US and Chinese trade officials held “constructive phone conversations” as the world’s top two economies seek to resolve their trade war, over a week after they declared a truce, according to White House economic adviser Larry Kudlow on Tuesday.
US Trade Representative Robert Lighthizer and Treasury Secretary Steven Mnuchin spoke with Chinese Vice Premier Liu He and Minister Zhong Shan on Tuesday in a further effort to resolve outstanding trade disputes between the countries, US officials said in a statement.
The talks “went constructively” but it was “too soon for details”, White House economic adviser Larry Kudlow told AFP.
In an interview with the Fox Business Network, Kudlow also described the discussions as “preliminary” and said “meetings will “probably” be arranged”, but she did not give more details.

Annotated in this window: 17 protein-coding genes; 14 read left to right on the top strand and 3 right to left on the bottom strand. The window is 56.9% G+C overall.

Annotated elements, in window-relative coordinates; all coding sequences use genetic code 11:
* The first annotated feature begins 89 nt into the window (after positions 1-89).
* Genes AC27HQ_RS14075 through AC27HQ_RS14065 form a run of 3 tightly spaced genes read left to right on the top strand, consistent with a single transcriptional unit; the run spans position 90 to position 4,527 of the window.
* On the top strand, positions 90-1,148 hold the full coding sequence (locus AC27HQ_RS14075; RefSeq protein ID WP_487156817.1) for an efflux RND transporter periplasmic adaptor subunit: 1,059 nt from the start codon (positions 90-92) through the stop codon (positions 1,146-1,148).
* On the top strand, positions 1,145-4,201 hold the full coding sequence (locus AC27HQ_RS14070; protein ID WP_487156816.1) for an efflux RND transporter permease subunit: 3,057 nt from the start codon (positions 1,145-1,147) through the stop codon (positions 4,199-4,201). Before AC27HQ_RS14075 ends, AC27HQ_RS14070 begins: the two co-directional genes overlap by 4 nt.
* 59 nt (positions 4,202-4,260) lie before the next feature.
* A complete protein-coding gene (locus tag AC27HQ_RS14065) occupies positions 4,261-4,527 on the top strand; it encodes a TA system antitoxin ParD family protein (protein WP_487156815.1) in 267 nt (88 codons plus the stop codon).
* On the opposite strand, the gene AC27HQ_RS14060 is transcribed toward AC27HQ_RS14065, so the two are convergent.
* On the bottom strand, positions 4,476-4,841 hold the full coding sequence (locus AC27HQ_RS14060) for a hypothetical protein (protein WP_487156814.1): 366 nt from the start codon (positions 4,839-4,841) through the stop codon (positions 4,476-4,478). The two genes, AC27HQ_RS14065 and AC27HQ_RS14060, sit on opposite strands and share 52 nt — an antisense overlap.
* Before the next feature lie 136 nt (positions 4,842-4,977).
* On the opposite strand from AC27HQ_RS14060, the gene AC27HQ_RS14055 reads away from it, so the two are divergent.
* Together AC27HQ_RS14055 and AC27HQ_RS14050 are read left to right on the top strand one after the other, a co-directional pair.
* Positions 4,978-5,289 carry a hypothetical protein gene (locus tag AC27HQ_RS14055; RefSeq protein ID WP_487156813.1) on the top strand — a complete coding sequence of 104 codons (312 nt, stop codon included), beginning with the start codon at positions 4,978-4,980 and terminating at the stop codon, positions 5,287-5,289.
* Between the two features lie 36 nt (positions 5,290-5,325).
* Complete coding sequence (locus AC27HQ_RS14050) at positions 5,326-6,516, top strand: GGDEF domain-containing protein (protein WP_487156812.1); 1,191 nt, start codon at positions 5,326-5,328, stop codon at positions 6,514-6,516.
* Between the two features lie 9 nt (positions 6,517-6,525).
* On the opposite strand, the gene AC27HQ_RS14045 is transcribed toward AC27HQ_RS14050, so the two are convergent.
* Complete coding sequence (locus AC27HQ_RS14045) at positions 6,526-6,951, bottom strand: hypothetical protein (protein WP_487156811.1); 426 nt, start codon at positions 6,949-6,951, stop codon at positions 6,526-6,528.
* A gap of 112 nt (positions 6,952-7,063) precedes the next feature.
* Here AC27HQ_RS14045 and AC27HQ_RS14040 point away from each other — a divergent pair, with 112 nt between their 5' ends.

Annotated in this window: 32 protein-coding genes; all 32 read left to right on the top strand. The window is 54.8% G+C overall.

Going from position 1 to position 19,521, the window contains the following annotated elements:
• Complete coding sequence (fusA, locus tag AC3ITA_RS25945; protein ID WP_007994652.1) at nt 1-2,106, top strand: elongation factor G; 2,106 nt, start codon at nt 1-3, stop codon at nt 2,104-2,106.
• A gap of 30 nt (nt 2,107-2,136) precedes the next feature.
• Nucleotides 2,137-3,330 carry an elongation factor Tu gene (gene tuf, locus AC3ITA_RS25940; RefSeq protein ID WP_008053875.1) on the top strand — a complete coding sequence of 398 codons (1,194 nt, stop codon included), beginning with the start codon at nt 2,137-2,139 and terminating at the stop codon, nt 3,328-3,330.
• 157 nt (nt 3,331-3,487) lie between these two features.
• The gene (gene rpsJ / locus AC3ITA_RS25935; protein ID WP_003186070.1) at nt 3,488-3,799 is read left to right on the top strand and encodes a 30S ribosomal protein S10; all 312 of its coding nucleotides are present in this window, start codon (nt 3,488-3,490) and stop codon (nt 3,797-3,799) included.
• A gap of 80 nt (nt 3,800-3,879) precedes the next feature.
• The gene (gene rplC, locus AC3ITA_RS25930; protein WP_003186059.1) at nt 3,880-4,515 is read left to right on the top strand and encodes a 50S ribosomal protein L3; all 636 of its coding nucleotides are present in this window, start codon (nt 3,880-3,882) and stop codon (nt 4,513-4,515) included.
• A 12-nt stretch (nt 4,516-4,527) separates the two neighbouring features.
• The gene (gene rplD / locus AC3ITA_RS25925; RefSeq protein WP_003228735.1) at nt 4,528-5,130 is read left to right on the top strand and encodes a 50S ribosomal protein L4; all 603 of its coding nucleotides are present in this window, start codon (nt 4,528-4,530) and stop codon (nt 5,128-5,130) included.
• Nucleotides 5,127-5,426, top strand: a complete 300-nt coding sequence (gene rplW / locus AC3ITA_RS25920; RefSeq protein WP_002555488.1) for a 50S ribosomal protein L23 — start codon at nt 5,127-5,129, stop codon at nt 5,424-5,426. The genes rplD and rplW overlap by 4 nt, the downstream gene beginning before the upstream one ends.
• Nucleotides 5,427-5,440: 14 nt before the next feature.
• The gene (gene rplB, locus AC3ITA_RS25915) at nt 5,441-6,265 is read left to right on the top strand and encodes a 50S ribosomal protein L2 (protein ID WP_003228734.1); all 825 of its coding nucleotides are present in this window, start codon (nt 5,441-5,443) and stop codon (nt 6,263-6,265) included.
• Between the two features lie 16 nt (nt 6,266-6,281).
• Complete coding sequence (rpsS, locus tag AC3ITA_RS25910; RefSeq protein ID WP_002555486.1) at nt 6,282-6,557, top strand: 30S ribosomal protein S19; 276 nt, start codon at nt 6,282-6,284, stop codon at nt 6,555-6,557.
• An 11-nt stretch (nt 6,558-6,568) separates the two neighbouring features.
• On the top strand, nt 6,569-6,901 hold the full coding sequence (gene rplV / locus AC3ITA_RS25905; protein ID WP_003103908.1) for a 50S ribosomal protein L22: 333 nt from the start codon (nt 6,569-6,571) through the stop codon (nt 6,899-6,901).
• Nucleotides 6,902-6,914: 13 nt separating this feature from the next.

“Trump has agreed to hold off on imposing new tariffs and will allow certain US products to be sold to Chinese telecom giant Huawei”, she added.
In a brief statement, the Chinese commerce ministry said, “The two sides exchanged opinions on implementing the consensus reached between the two countries’ heads of state in Osaka.”
US President Donald Trump and Chinese leader Xi Jinping agreed to revive negotiations when they met on the sidelines of the G20 summit in Japan on June 29.
Trump also said, “I would refrain from imposing tariffs on more Chinese products. I had previously threatened to put punitive duties on an additional $300 billion in Chinese exports, after meeting with Xi in Osaka at G20.
The ceasefire comes as the US presidential campaign has started ahead of the November 2020 election.